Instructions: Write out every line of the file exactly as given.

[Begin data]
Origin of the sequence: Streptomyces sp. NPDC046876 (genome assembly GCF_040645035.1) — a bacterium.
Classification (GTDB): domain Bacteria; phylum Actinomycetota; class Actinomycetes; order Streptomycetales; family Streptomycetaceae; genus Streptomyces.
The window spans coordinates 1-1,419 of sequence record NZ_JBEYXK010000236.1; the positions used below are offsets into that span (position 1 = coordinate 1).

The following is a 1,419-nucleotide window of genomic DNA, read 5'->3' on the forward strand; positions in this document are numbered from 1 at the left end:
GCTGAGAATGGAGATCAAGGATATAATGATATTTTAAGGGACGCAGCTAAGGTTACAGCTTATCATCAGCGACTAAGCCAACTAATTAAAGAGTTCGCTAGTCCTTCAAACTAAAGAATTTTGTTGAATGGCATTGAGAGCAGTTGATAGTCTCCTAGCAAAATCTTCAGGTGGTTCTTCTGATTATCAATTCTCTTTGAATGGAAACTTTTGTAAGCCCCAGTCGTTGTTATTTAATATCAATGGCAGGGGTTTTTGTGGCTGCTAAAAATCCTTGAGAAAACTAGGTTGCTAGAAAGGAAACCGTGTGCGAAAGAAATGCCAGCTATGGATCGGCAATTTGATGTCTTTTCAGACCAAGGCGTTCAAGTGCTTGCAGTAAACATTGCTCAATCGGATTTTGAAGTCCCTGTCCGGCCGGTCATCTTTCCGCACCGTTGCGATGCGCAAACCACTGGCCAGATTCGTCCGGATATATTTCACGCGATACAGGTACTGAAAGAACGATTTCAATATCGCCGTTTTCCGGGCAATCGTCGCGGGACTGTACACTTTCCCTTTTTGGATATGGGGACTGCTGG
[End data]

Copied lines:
Origin of the sequence: Streptomyces sp. NPDC046876 (genome assembly GCF_040645035.1) — a bacterium.
Classification (GTDB): domain Bacteria; phylum Actinomycetota; class Actinomycetes; order Streptomycetales; family Streptomycetaceae; genus Streptomyces.
The window spans coordinates 1-1,419 of sequence record NZ_JBEYXK010000236.1; the positions used below are offsets into that span (position 1 = coordinate 1).

The following is a 1,419-nucleotide window of genomic DNA, read 5'->3' on the forward strand; positions in this document are numbered from 1 at the left end:
GCTGAGAATGGAGATCAAGGATATAATGATATTTTAAGGGACGCAGCTAAGGTTACAGCTTATCATCAGCGACTAAGCCAACTAATTAAAGAGTTCGCTAGTCCTTCAAACTAAAGAATTTTGTTGAATGGCATTGAGAGCAGTTGATAGTCTCCTAGCAAAATCTTCAGGTGGTTCTTCTGATTATCAATTCTCTTTGAATGGAAACTTTTGTAAGCCCCAGTCGTTGTTATTTAATATCAATGGCAGGGGTTTTTGTGGCTGCTAAAAATCCTTGAGAAAACTAGGTTGCTAGAAAGGAAACCGTGTGCGAAAGAAATGCCAGCTATGGATCGGCAATTTGATGTCTTTTCAGACCAAGGCGTTCAAGTGCTTGCAGTAAACATTGCTCAATCGGATTTTGAAGTCCCTGTCCGGCCGGTCATCTTTCCGCACCGTTGCGATGCGCAAACCACTGGCCAGATTCGTCCGGATATATTTCACGCGATACAGGTACTGAAAGAACGATTTCAATATCGCCGTTTTCCGGGCAATCGTCGCGGGACTGTACACTTTCCCTTTTTGGATATGGGGACTGCTGG